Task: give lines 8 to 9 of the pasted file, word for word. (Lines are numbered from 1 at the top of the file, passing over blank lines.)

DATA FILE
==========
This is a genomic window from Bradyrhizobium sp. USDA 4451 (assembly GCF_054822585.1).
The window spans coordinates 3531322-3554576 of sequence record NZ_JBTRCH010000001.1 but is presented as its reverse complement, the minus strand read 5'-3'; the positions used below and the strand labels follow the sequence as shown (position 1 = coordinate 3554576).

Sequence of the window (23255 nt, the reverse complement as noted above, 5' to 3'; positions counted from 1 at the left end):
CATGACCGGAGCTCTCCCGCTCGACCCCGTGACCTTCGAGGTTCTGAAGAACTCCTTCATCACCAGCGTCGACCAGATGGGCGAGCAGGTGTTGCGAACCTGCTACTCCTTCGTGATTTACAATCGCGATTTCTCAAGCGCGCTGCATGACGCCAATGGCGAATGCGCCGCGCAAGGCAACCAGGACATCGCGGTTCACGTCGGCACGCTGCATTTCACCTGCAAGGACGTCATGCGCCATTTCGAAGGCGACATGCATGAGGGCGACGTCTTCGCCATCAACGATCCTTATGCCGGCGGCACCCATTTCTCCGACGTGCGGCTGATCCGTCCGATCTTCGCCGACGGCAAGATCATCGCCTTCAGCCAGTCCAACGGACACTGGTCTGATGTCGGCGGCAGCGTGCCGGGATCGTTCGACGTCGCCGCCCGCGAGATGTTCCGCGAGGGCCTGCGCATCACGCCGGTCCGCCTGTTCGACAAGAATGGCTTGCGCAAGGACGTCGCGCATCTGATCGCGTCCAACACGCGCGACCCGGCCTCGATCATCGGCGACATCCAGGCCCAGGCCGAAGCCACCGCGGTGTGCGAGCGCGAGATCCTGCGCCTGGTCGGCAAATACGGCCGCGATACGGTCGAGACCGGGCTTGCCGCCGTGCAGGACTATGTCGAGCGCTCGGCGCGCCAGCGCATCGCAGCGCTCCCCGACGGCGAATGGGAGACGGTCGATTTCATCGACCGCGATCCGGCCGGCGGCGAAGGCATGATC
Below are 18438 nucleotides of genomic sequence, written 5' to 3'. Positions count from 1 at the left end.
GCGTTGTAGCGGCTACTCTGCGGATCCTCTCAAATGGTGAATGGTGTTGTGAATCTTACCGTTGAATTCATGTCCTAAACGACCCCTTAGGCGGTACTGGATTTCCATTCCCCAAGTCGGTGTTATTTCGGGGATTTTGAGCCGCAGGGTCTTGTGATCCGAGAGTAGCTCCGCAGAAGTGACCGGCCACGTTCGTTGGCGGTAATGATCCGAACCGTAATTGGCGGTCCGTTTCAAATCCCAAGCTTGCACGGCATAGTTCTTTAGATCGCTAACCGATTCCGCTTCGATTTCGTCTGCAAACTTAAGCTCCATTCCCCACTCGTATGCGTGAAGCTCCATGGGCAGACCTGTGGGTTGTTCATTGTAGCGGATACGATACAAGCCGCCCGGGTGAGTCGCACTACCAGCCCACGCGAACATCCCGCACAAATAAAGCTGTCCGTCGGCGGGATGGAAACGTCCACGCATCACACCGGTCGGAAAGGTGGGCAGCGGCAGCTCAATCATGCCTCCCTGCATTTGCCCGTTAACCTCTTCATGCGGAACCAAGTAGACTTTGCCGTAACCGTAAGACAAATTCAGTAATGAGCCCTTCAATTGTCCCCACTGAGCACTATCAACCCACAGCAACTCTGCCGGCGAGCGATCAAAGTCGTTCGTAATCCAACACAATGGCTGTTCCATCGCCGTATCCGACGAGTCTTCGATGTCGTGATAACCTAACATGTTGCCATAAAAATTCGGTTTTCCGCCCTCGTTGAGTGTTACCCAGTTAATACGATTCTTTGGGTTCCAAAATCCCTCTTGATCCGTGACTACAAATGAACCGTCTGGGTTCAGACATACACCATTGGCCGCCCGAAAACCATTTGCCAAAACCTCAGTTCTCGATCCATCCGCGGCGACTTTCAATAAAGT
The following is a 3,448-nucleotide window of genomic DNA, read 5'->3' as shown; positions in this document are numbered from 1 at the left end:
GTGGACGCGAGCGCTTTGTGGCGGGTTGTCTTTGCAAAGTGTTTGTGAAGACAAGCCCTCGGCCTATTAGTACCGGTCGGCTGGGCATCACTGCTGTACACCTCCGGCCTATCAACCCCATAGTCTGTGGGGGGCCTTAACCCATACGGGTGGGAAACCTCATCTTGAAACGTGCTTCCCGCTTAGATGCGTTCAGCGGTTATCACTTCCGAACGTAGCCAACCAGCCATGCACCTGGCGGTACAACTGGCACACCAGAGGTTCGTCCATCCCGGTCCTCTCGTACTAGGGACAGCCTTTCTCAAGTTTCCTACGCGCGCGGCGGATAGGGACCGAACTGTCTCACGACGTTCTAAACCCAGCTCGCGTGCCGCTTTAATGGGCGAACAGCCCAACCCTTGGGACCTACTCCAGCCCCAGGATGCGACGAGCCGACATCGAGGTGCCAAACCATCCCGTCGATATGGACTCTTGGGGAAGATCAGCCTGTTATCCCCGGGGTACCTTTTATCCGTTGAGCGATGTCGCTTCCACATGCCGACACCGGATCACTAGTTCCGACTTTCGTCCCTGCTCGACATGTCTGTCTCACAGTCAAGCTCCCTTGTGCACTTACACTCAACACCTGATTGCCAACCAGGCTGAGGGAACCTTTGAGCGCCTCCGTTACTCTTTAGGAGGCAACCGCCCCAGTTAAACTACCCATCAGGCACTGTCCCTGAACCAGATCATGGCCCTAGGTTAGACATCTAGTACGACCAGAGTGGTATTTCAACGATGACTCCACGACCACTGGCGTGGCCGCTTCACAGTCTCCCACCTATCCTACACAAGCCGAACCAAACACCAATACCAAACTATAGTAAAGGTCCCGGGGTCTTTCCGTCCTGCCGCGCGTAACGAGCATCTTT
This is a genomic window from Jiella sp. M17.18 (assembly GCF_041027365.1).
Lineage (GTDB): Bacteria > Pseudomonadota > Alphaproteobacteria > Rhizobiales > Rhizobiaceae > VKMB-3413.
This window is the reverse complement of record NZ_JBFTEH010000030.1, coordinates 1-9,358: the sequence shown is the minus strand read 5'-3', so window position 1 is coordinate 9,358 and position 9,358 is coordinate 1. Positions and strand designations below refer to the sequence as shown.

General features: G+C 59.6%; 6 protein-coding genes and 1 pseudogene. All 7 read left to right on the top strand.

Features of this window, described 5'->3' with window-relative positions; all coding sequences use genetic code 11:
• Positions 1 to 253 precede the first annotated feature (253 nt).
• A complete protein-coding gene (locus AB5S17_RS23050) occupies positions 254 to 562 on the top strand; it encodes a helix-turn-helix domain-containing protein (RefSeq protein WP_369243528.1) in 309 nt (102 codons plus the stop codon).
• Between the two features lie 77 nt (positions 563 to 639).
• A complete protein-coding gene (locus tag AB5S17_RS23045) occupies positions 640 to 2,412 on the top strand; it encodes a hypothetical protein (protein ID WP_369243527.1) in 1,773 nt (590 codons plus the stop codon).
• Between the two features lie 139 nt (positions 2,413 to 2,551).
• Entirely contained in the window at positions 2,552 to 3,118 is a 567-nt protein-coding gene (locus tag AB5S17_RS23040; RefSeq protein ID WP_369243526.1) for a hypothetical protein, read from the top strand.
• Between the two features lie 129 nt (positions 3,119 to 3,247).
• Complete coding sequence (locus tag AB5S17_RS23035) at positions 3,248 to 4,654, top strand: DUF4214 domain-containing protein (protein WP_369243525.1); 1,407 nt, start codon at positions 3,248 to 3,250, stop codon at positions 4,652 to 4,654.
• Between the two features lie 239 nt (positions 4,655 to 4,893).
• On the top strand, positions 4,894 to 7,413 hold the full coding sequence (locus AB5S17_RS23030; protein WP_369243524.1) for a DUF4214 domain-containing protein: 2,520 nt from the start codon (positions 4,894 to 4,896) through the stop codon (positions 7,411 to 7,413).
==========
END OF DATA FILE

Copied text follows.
GTGGACGCGAGCGCTTTGTGGCGGGTTGTCTTTGCAAAGTGTTTGTGAAGACAAGCCCTCGGCCTATTAGTACCGGTCGGCTGGGCATCACTGCTGTACACCTCCGGCCTATCAACCCCATAGTCTGTGGGGGGCCTTAACCCATACGGGTGGGAAACCTCATCTTGAAACGTGCTTCCCGCTTAGATGCGTTCAGCGGTTATCACTTCCGAACGTAGCCAACCAGCCATGCACCTGGCGGTACAACTGGCACACCAGAGGTTCGTCCATCCCGGTCCTCTCGTACTAGGGACAGCCTTTCTCAAGTTTCCTACGCGCGCGGCGGATAGGGACCGAACTGTCTCACGACGTTCTAAACCCAGCTCGCGTGCCGCTTTAATGGGCGAACAGCCCAACCCTTGGGACCTACTCCAGCCCCAGGATGCGACGAGCCGACATCGAGGTGCCAAACCATCCCGTCGATATGGACTCTTGGGGAAGATCAGCCTGTTATCCCCGGGGTACCTTTTATCCGTTGAGCGATGTCGCTTCCACATGCCGACACCGGATCACTAGTTCCGACTTTCGTCCCTGCTCGACATGTCTGTCTCACAGTCAAGCTCCCTTGTGCACTTACACTCAACACCTGATTGCCAACCAGGCTGAGGGAACCTTTGAGCGCCTCCGTTACTCTTTAGGAGGCAACCGCCCCAGTTAAACTACCCATCAGGCACTGTCCCTGAACCAGATCATGGCCCTAGGTTAGACATCTAGTACGACCAGAGTGGTATTTCAACGATGACTCCACGACCACTGGCGTGGCCGCTTCACAGTCTCCCACCTATCCTACACAAGCCGAACCAAACACCAATACCAAACTATAGTAAAGGTCCCGGGGTCTTTCCGTCCTGCCGCGCGTAACGAGCATCTTT
This is a genomic window from Jiella sp. M17.18 (assembly GCF_041027365.1).